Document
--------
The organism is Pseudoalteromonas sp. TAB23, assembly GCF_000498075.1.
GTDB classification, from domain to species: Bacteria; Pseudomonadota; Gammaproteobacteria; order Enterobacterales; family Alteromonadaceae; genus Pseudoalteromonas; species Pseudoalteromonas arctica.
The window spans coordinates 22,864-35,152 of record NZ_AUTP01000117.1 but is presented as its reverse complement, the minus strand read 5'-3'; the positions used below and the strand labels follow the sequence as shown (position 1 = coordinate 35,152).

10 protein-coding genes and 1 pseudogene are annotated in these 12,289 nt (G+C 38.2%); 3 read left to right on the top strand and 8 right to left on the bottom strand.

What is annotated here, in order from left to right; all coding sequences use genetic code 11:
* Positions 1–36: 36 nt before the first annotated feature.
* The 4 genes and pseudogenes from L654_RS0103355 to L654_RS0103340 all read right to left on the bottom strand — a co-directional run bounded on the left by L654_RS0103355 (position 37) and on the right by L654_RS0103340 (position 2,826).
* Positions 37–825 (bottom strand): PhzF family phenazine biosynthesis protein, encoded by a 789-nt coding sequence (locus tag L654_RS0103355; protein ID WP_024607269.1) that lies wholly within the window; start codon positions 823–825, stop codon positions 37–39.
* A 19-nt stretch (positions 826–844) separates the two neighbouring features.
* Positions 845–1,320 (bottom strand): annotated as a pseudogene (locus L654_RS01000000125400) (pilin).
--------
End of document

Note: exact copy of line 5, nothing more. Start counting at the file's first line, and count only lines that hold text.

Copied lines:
What is annotated here, in order from left to right; all coding sequences use genetic code 11: